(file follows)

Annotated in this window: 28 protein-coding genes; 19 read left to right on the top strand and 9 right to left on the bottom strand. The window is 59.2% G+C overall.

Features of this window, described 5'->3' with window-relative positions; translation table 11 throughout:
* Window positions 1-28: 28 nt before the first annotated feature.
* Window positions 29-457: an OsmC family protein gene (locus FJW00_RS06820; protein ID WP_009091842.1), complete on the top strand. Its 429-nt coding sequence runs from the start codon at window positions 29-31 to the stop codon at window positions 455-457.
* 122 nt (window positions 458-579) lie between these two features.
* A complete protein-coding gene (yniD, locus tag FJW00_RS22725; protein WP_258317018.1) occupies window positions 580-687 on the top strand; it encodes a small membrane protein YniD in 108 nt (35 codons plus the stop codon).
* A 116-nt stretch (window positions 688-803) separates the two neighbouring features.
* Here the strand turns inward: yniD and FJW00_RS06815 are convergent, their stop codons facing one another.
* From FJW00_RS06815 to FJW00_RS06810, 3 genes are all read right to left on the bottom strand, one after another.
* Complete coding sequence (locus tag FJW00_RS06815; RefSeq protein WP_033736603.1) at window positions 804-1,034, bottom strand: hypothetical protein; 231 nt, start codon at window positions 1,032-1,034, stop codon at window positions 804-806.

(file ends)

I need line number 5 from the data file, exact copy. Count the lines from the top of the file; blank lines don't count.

* 122 nt (window positions 458-579) lie between these two features.